Outings usually comprise groups of two to five members. The kayak is their boat of choice because of its aerodynamic design that glides through the water. It is also collapsible, making it easy to transport.

The kayakers usually leave from Pasir Ris Beach, East Coast Park and Sembawang Beach. Sometimes they also explore mangroves off Pulau Ubin and a 'secret' fishing spot they declined to name.

On average, they cover distances of 6km to and fro, in waters up to 12m deep. They usually plan their trips to return to shore with the tide to conserve energy.

Mr Tan has caught groupers, snappers, eels, catfish, queenfish, grunters, flatheads and giant herrings, which can measure up to 1m long.

He usually releases them after taking photos with them for his blog ( Sometimes he brings the catch home for his wife, 31, to cook. They have a four-year- old daughter and two-year-old son.

Mr Tan, an interface designer for a firm which develops iPhone apps, has been fishing for the past 23 years. He got hooked after a trip out to sea in a two-seater kayak with his uncle in 2009.

His fishing buddy, Mr Mervin Low, 42, got the bug that same year, after having to give up his weekend soccer due to an injury.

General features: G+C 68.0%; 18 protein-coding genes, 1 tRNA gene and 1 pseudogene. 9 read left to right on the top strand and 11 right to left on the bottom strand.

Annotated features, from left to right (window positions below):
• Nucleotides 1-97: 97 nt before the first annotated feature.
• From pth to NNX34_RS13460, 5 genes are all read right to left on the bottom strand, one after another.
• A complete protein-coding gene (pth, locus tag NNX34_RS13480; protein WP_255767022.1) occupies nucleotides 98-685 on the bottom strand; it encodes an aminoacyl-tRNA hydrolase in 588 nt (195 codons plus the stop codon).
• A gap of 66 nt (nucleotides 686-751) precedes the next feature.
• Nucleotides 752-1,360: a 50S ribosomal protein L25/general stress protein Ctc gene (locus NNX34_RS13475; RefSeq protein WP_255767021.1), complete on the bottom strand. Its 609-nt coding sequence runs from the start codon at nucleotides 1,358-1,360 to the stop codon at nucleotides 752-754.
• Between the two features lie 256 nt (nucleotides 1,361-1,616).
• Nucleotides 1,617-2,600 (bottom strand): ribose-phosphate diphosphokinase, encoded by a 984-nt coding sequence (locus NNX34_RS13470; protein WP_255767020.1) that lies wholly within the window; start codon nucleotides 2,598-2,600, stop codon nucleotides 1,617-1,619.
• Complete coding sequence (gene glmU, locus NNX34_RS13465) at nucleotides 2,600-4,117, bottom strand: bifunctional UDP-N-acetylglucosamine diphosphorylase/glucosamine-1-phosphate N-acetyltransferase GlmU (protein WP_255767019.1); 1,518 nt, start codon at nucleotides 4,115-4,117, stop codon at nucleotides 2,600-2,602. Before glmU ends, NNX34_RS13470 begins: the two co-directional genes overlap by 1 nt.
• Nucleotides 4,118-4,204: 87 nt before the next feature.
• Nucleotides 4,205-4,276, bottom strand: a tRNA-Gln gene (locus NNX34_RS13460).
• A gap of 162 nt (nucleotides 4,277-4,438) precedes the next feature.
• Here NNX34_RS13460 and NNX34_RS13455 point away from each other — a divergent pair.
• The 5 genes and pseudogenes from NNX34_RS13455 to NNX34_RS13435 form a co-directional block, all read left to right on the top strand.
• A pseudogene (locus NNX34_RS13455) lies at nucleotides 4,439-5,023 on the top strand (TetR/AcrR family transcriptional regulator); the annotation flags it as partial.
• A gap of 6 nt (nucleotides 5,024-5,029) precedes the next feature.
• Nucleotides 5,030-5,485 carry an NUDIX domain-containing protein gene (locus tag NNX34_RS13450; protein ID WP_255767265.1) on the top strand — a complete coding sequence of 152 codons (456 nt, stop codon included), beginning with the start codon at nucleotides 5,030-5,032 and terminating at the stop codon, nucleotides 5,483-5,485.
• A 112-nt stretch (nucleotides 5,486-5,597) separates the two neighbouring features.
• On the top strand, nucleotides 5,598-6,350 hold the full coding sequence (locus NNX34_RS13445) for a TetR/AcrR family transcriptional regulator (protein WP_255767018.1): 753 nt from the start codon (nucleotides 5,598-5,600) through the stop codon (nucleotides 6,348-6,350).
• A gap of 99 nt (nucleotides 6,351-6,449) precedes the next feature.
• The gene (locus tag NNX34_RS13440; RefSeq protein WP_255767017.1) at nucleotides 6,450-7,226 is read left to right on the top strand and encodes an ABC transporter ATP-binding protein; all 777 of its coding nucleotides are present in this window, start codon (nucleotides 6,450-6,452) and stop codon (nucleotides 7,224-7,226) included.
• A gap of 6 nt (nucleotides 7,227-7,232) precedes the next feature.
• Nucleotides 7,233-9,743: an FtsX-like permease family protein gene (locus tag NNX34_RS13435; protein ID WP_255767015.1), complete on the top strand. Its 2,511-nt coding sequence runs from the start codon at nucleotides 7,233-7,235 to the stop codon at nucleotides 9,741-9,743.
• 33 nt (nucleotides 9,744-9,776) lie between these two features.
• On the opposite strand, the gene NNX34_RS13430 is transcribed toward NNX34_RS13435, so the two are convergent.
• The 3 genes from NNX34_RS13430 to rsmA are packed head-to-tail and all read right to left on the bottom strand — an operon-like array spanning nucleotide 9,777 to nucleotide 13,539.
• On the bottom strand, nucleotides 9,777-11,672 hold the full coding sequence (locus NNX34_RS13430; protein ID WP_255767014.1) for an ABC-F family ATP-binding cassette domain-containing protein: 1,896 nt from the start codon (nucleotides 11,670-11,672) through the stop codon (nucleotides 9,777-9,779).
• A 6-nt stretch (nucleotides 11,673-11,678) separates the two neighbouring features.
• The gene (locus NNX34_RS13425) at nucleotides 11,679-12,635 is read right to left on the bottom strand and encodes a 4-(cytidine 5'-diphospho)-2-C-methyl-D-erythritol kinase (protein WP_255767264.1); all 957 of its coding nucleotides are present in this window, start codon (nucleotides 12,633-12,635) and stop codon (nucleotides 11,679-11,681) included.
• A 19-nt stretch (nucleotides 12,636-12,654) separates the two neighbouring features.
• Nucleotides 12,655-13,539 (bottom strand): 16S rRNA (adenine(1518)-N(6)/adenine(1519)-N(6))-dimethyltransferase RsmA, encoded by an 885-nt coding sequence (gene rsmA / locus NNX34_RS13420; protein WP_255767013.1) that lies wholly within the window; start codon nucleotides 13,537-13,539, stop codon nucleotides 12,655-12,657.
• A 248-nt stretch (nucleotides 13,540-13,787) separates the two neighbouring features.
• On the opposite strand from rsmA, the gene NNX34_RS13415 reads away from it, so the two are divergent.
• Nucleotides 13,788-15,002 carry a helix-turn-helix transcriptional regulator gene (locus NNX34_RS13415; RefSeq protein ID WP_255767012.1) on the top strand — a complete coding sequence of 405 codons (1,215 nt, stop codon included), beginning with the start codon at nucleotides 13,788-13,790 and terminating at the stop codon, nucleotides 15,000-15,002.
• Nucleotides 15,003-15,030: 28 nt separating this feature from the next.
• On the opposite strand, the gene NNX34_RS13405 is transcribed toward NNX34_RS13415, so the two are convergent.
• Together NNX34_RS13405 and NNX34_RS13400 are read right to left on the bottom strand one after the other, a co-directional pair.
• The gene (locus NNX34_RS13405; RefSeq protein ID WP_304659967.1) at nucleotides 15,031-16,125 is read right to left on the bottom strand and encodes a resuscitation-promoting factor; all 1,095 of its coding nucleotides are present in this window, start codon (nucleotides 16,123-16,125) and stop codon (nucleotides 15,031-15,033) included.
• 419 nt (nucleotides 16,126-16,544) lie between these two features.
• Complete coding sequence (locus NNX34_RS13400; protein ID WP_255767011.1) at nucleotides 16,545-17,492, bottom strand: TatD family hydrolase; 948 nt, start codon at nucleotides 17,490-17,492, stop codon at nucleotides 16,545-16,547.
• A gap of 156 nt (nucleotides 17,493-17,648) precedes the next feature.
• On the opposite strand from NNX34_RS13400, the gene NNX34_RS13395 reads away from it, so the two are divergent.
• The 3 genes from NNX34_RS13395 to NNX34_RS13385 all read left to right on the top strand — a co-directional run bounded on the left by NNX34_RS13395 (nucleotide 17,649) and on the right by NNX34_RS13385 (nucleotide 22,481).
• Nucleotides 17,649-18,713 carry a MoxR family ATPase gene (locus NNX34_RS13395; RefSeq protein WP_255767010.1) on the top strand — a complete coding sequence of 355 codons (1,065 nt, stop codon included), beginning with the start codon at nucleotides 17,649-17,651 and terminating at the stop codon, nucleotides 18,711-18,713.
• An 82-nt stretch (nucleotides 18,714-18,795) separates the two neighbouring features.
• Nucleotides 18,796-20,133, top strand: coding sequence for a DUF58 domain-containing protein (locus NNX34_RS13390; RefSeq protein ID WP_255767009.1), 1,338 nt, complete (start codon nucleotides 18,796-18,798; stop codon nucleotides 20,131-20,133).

Mr Low, who runs an event planning company, has caught a 5.5kg golden pomfret measuring 1m in length and a 7kg barramundi about 1.3m long.

To boost the chances of getting large catches, Mr Tan spent about $300 on two second-hand navigation and fish-finder systems.

The kayak fishermen adhere closely to safety regulations and they make it a point to fish between daylight hours of 7am and 7pm. Newbies are encouraged to take basic kayaking lessons to learn safety rules.

Mr Tan says kayak fishing allows anglers to experience the open sea in all its glory. 'Once, we saw a submarine slowly rising to the surface. On another occasion, I spotted a family of otters having a nice morning swim,' he says.

Mr Low has seen large turtles in the waters off Sentosa and Changi surfacing beside his kayak for a breather.

He recalls: 'It was an amazing sight. Being one with nature can be very therapeutic. Giving up my weekend soccer boots for kayak fishing was certainly a good decision.'

Fisherman at sea
Straits Times 10 Jul 11;

Fisherman Raju Ducro, 62, has lived on his fishing boat for the past 11 years and takes people out to sea almost every day in pursuit of a catch.

'I can't sleep on a bed on land, but this rocking motion puts me to sleep,' says the sea lover, who docks his 40ft vessel at Marina Country Club in Punggol for $600 a month.